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A range of co-morbidities is associated with psoriasis, including metabolic

A range of co-morbidities is associated with psoriasis, including metabolic 1

A range of co-morbidities is associated with psoriasis, including metabolic diseases, such as diabetes, and psychological disorders. Although the systemic nature of psoriasis often remains unrecognized, the inflammatory processes involved may be associated with the development of co-morbidities, which, themselves, have a significant impact on the patient’s health and quality of life. Psoriasis has recently been shown to be associated with metabolic syndrome which is cluster of different comorbid conditions such as diabetes mellitus, hypertension, obesity and dyslipidemia, and a stronger predictor of cardiovascular diseases such as myocardial infarction. 5, 6 Major factors that may contribute to this unfavorable risk profile include cigarette smoking, alcoholism, obesity, physical inactivity, hyperhomocysteinemia, and psychological stress. Recently, it has been conceptualized that psoriasis is not merely a disease limited to skin and joints, rather it is a systemic inflammatory autoimmune disease that is connected with a range of co-morbidities. Psoriasis is a systemic disease with multiple cardiovascular and metabolic comorbidities. A range of co-morbidities is associated with psoriasis, including metabolic diseases, such as diabetes, and psychological disorders.

A range of co-morbidities is associated with psoriasis, including metabolic 2Psoriasis is associated with metabolic syndrome, which encompasses obesity, raised triglycerides, low high density lipoprotein (HDL), insulin resistance, and hypertension. III (ATPIII) criteria for the diagnosis of metabolic syndrome includes three or more of the following: triglyceride 150 mg/dl (1. 23, 24 The most common feature of the metabolic syndrome among patients with psoriasis was abdominal obesity, followed by hypertriglyceridemia and low levels of HDL cholesterol. HIV infection and AIDS – although other comorbid skin conditions may mimic psoriasis. Metabolic syndrome (abdominal obesity, hypertension, insulin resistance, dyslipidaemia). An assessment of any patient with psoriasis should include disease severity, the impact of disease on physical, psychological and social well-being, whether they have psoriatic arthritis, and the presence of any comorbidities. Psoriasis has been lately seen as a potential systemic inflammatory disease associated with a range of co-morbidities exhibiting an overlapping pathology and presenting a great social health impact such as cardiovascular disease and metabolic diseases, including obesity. Psoriasis has been lately seen as a potential systemic inflammatory disease associated with a range of co-morbidities exhibiting an overlapping pathology and presenting a great social health impact such as cardiovascular disease and metabolic diseases, including obesity. Adipocytokines could serve as a missing link in the association between psoriasis, obesity and metabolic co-morbidities.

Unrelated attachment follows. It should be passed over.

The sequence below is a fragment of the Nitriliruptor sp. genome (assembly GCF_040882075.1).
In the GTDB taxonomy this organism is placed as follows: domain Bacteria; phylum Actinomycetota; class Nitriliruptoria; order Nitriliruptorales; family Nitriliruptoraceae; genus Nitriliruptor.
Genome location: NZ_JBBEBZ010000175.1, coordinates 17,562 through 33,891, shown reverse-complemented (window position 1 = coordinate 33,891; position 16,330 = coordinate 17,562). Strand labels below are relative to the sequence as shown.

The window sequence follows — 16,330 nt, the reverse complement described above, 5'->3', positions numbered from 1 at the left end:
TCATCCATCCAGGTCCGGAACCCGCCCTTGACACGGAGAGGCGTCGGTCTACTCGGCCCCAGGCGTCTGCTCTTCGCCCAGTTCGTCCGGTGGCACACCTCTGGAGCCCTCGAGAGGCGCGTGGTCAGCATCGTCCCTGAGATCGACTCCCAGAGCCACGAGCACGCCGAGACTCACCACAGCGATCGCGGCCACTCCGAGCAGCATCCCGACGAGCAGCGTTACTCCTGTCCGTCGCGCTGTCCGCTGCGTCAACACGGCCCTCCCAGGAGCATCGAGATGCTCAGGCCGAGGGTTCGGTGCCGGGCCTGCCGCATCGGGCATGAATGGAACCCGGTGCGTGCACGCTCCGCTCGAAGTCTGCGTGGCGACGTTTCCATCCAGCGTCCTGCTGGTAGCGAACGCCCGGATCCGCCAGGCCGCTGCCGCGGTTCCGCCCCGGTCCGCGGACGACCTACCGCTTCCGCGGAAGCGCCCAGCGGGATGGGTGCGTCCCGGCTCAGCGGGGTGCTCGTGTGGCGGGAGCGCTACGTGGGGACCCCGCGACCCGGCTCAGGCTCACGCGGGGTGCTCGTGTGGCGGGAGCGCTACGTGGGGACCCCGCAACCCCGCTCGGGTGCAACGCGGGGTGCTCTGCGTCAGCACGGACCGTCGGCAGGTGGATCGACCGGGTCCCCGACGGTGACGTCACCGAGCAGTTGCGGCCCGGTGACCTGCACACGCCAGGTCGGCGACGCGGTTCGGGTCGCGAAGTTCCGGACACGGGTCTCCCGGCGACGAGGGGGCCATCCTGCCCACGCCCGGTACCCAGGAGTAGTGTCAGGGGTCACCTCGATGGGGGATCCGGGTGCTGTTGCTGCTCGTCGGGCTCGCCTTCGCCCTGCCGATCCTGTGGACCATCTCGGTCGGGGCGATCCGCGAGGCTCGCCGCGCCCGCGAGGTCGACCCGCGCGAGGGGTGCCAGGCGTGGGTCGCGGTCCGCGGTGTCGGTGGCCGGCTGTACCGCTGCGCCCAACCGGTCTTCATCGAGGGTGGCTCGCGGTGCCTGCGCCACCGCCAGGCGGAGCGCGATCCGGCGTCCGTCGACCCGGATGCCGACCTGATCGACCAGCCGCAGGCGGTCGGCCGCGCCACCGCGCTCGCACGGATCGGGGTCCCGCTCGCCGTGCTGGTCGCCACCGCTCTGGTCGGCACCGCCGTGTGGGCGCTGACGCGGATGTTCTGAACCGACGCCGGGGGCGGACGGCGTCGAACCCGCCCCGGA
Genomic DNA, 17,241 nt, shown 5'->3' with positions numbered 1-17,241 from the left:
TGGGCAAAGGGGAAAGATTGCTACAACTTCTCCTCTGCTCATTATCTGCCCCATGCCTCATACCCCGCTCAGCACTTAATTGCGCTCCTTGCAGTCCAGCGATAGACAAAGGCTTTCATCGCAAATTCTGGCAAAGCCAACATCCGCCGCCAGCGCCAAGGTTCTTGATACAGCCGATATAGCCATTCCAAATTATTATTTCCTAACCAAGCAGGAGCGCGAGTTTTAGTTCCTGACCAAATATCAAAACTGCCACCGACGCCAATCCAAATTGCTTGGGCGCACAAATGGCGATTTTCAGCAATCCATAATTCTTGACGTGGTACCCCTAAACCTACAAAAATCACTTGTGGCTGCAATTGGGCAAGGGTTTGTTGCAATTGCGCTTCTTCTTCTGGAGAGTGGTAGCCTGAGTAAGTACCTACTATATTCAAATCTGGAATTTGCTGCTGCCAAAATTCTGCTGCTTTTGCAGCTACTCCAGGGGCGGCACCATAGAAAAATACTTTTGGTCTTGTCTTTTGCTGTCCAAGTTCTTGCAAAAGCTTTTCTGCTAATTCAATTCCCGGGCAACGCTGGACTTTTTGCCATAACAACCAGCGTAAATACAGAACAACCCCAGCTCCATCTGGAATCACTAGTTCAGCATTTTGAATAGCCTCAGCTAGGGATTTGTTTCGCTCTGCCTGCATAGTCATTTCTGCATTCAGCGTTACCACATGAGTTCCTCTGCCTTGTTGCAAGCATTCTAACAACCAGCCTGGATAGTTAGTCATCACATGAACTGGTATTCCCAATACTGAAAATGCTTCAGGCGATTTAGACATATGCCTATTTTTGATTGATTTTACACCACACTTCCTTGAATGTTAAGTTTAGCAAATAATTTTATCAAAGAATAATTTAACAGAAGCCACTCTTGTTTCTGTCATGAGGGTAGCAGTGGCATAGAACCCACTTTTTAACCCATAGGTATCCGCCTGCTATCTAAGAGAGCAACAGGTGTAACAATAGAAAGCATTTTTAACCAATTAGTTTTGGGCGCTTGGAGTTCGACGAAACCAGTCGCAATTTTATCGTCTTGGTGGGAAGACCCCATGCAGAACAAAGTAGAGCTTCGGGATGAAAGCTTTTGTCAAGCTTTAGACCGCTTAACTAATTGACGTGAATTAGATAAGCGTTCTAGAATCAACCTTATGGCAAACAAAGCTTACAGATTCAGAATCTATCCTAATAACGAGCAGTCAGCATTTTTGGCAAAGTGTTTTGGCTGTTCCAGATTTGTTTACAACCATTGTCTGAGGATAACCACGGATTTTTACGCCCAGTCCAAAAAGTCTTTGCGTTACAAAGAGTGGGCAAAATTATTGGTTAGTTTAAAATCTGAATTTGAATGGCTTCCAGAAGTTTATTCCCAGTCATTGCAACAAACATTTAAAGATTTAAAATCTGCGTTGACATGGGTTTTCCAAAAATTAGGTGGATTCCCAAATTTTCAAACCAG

Given the increased prevalence of cardiovascular co morbidities in patients, dermatologists treating psoriasis need to approach the disease as a potentially multisystem disorder and must alert these patients to the potentially negative effects of their disease. 1 There is an overwhelming data to substantiate that psoriasis is not just a disease of skin and joints but is a systemic, inflammatory autoimmune disease that is connected with a range of comorbidities such as Crohn’s disease, depression, sleep-apnoea, etc. Psoriasis is associated with comorbidities that include metabolic syndrome and increased cardiovascular risk.

Comorbidities In Psoriasis Aurangabadkar Sj

A range of co-morbidities is associated with psoriasis, including metabolic 3

Cardiovascular Comorbiditiy In Psoriasis Singh G, Aneja S